The Violet In The Field
When I realized one of my favorite singers would be in my area this summer at FloydFest, I jumped at the chance. I hadn’t been to a concert in nearly a decade. But, this was no ordinary venue, and Tyler Childers is no ordinary artist. This singer-songwriter uses his voice and thoughtfully bluegrassy arranged instrumentals to evoke haunting stories of love, loneliness, and personal struggle. I would not be a shrinking violet and pass up this opportunity.
Set among the rolling foothills of the Appalachians, FloydFest is a multiple-stage event featuring artists singing country, blues, bluegrass, folk, and anything in between. And it’s kid-friendly… bonus! Being a camping family, we decided to camp nearby and bring the kids along. We took a chance that the kids would make it through the day without wearing out too early.
We arrived around 3 pm and made ourselves busy enjoying the kid-friendly portion of the festival, enjoying the music, and people watching. As evening approached, the event quickly devolved into a balancing act. We wavered between keeping the kids happy and lasting long enough to watch Tyler Childers perform. By 8 pm the scale was heavily tipped in the kids’ favor.
Fighting The Shrink
By 9 pm, they were falling asleep in my husband’s arms. I joined the crowd of fans while my husband sat on a bench far beyond the crowd. Although I was dying to stay for Tyler’s entire set, looking at my two small children huddled in my husband’s lap was too much. I decided to three songs and cut out so we could head back to camp and put the kids to bed. I was sad to miss Tyler play his whole set but knew that was the chance we were taking by bringing kids with us.
Standing there in the vast throng of people all shoulder to shoulder, waiting for Tyler to come on stage, sent all my socially anxious neurons firing at once. Being socially anxious meant feeling out of place, feeling as if I was surrounded by people who had more of a right to be there than me. But I fought against my urge to be a shrinking violet and flee, and I stayed put.
At last, Tyler came on stage, opening up with his newest release. As the crowd clapped, hooted, and hollered, I grabbed my phone and snapped a quick pic for memory’s sake. I decided to take a short video to watch on the way home since I would only be there for two more songs — wrong move.
The Violet Just Shrunk
10 seconds into my recording, I heard a shout from a few people behind me, “No one cares about your video.” Now given that the NIMH defines social anxiety as, “an intense, persistent fear of being watched and judged by others,” you can imagine how I felt at that instant. My fear was realized!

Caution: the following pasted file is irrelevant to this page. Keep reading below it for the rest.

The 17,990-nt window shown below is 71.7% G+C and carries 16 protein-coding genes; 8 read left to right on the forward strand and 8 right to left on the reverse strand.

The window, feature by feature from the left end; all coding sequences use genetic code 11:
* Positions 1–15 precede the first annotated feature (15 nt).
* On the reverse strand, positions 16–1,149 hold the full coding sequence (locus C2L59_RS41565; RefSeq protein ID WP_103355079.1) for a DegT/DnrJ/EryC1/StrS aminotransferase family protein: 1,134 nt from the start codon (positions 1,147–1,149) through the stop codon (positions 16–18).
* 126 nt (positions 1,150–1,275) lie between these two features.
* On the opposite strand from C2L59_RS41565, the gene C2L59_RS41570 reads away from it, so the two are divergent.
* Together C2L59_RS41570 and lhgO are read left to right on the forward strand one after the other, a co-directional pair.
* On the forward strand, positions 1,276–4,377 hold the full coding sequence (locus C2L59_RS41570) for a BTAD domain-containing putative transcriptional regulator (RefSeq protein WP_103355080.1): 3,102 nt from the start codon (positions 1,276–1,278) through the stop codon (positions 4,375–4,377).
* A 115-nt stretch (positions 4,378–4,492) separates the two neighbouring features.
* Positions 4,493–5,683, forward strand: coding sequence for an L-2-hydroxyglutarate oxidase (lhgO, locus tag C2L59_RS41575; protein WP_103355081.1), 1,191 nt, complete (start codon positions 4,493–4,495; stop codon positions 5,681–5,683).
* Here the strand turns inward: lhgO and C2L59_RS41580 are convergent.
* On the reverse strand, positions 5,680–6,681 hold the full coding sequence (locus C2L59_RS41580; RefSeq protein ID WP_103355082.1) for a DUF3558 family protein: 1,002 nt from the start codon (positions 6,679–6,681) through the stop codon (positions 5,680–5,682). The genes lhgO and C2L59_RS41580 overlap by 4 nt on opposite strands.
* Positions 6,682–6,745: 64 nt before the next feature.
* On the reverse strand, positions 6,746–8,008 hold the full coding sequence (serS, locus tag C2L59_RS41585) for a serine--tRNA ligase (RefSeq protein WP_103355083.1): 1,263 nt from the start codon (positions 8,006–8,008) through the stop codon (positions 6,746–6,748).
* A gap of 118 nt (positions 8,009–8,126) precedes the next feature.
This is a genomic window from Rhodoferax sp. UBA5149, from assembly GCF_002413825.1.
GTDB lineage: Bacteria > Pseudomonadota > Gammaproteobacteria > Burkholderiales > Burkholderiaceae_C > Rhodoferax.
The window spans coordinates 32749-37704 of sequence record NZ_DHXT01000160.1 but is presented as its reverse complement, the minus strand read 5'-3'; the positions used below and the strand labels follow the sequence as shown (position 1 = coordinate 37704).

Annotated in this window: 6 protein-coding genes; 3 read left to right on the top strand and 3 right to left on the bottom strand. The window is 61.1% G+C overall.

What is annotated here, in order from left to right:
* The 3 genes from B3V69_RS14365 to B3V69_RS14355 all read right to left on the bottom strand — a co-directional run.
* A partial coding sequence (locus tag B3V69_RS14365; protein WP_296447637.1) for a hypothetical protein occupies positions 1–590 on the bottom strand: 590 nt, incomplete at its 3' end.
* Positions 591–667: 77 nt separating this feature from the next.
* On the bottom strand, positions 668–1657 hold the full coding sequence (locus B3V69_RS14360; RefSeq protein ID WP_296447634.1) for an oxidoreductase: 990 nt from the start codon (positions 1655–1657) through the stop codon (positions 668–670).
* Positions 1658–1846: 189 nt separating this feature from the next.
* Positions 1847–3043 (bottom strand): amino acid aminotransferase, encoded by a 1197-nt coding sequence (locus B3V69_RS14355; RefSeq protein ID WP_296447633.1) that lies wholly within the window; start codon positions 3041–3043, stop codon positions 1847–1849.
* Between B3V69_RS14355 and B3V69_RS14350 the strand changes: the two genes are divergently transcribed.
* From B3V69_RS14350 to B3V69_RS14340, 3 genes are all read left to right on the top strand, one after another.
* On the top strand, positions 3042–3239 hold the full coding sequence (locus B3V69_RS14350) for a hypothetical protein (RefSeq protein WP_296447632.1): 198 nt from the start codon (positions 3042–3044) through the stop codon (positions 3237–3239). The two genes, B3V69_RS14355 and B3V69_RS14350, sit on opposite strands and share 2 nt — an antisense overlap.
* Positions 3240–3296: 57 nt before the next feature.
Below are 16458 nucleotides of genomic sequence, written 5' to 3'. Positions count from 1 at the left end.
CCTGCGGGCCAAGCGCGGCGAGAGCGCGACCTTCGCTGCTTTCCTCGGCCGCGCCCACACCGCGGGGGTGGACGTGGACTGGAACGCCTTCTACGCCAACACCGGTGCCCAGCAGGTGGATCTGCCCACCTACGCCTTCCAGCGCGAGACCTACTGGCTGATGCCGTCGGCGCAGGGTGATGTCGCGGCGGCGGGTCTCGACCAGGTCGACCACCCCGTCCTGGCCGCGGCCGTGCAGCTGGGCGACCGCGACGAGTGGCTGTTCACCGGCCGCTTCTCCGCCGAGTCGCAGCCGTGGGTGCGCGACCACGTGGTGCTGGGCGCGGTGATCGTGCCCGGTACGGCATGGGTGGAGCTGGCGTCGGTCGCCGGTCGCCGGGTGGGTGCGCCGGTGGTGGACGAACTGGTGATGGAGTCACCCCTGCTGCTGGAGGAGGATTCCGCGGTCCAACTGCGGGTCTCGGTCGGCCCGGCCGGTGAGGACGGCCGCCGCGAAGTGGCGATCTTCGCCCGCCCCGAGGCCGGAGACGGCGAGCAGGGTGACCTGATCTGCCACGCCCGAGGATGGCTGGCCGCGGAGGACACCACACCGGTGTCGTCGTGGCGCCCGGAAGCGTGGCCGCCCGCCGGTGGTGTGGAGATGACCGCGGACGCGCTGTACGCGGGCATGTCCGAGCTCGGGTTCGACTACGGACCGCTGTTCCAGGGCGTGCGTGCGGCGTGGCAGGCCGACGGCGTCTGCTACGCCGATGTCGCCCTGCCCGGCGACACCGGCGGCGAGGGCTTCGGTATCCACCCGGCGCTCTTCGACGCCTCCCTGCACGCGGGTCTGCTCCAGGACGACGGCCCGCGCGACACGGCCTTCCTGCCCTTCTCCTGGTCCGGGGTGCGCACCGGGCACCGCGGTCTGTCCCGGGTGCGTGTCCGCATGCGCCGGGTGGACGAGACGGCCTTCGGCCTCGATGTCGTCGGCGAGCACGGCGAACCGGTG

This message had affected me in two ways. Embarrassment was the only emotion I felt for at least five minutes from that point on, which only reinforced the illogical but persistent feeling that I didn’t deserve to be there. I had become the thing I avoided, the ultimate shrinking violet. Not only did I shrink. I wilted, withered, and longed to melt into the grass beneath my feet.
I also felt as if a colossal spotlight had swung around to shine directly down on me. Of course, that wasn’t the case. And besides the group of fans immediately surrounding me, no one else had heard or cared to hear what one insensitive pie-hole had blurted out.
Nonetheless, my thirty-second video was ruined because of his remark forever concreted within the video clip. My enjoyment of the next two songs diminished significantly. And I deleted my clip without ever listening to it.
Any logical person would say, “Don’t let some anonymous ass in a crowd ruin your experience.” And I tried. I tried hard not to be affected. But it got to me nonetheless.
Still Determined To Bloom
The thing about social anxiety is that new experiences will always be a high-stakes gamble with 50/50 odds between insecurity and enjoyment. I will always push myself to experience new things despite the risk. Sometimes it will turn out well. Sometimes I’ll have to push extra hard against my insecurities and doubts to make it through the day.
Life is full of beauties and bullies. Some people will lift you up, and some people will drag you down. I get it… taking a video in the middle of a concert may be distracting to the people around just trying to enjoy the music. But instead of shouting out a snide remark, couldn’t a more reasonable response have been to wait to see if I put my phone away? And if I continued recording, couldn’t that annoyed person tap me on the shoulder and quietly ask me to put my phone away?
I’m not asking for a handout. I’m just asking for people to behave civilly towards each other. You will never know what those around you struggle with daily. We all have internal wars we wage. Let’s treat each other with compassion.
Yeah, it took me a good 24 hours to get over that event, which shames me to admit. I long to be one of those people who can brush stupid, inconsequential actions like that right off. But I’m not. I’m a sensitive, socially anxious woman working hard to make it through the day without hiding myself away.
I may have wilted a bit at this event, but I refuse to remain a shrinking violet. I will see Tyler again. Next time, I’ll leave the kids at home, even if the event is “kid-friendly.” And, I will keep my camera tucked neatly away in my mommy fanny pack!